On this day in 1974, the final performance was held at the Ryman Auditorium before moving to the Grand Ole Opry House.
However, this wasn’t the first switch the iconic show has made. In fact, the Grand Ole Opry has called six locations home over the past nine decades.
The Birth of the Grand Ole Opry
With the Opry’s birth in 1925 from a small radio station, the founders of National Life and Accident Insurance Company started a tradition that has grown into the infamous show it is today.
According to the Opry’s website, “country music fans began showing up in droves to watch the show, crowding the building’s hallway at the aggravation of some National Life executives. Studio B and then the 500-seat Studio C were built to accommodate the growing crowds.”
It still wasn’t enough room, so in 1936 the Grand Ole Opry moved once again.
Still, in Nashville, the location was switched to a small community playhouse down the street from Vanderbilt University, called the Hillsboro Theater. Today, the theater has been renamed the Belcourt Theatre but is still in operation.
The location was still exceptionally small. So, artists would generally do two performances a night so more people could see the show. It was also during this time that the Grand Ole Opry began selling advertising on the radio broadcast.
The Dixie Tabernacle
Only two years later, the Opry leveled up to the religious meeting hall in East Nashville, called the Dixie Tabernacle. The Dixie Tabernacle wasn’t anything luxurious though, with dirt floors and wooden plank benches.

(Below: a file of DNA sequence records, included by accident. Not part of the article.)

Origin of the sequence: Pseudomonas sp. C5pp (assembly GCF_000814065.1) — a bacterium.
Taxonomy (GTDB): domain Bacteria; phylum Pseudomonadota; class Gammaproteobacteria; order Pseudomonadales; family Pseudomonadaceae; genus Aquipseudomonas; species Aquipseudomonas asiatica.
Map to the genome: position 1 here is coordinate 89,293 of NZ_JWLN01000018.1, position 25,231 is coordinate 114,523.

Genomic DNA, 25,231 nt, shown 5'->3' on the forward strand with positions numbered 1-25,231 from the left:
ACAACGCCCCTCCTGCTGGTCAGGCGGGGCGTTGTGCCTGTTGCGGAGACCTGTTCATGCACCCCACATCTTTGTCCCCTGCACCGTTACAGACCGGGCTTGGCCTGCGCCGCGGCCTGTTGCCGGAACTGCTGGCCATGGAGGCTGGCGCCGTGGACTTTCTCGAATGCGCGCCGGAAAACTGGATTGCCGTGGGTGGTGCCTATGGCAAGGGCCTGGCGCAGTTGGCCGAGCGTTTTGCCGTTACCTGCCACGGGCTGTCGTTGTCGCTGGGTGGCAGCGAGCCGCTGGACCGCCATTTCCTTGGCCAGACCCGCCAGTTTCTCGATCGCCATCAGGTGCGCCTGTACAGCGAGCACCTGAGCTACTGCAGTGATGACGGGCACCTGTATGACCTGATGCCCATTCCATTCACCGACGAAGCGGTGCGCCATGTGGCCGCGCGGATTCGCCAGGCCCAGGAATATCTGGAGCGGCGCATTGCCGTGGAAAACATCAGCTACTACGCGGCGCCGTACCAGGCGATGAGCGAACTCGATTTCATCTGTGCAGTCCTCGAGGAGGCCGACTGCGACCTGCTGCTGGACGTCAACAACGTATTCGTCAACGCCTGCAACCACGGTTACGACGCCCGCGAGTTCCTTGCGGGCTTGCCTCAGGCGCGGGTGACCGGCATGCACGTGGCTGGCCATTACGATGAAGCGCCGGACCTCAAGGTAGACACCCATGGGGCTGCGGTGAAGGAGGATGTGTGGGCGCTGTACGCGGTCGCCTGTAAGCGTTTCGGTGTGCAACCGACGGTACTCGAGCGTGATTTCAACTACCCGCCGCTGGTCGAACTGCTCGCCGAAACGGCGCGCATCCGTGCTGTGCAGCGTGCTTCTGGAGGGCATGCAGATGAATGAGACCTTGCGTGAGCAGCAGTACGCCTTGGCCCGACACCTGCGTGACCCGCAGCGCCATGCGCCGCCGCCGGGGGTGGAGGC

This was the first time the Grand Ole Opry began to sell tickets for the show in advance. This plan also aided in the selling of insurance for National Life.
War Memorial Auditorium
In June of 1939, the Grand Ole Opry was once again relocated to the War Memorial Auditorium. The Auditorium was seen as one of the most elegant performance halls in the Music City at the time.
Although after only four years, disorderly fans sped up the expiration of the Grand Ole Opry’s time at the Auditorium.
The show would be back here when a flood in 2010 would force producers to make repairs on the Hall.
From 1943 until 1974, the Opry called the Ryman Auditorium home. The 2,300-seat performance hall really helped the show take off in popularity.
The last night of performances at the Ryman Auditorium featured both the Friday Night Opry and the Grand Ole Gospel. The second half of the show lasted one hour but took place for over 25 years. The final night highlighted performances by Hank Snow, Johnny Cash, and June Carter. The show ended with a mass rendition of “Will The Circle Be Unbroken”. Artists like Charlie Walker and Bill Anderson helped with the song.
Grand Ole Opry House
Although the location has since switched across town, the Grand Ole Opry hosts a special tribute concert to honor its former home each winter. The website also states that “the Ryman is one of the nation’s most active concert venues, hosting artists from all genres, renowned for its world-class acoustics.”
Today the 4,400 seat Opry House has hosted thousands of notable artists. Despite the flood that submerged the stage, the Opry’s iconic wooden circle at center stage was able to be salvaged.
On September 28, 2010, country artists like Keith Urban, Jason Aldean, Blake Shelton, and others proved that the circle would remain unbroken.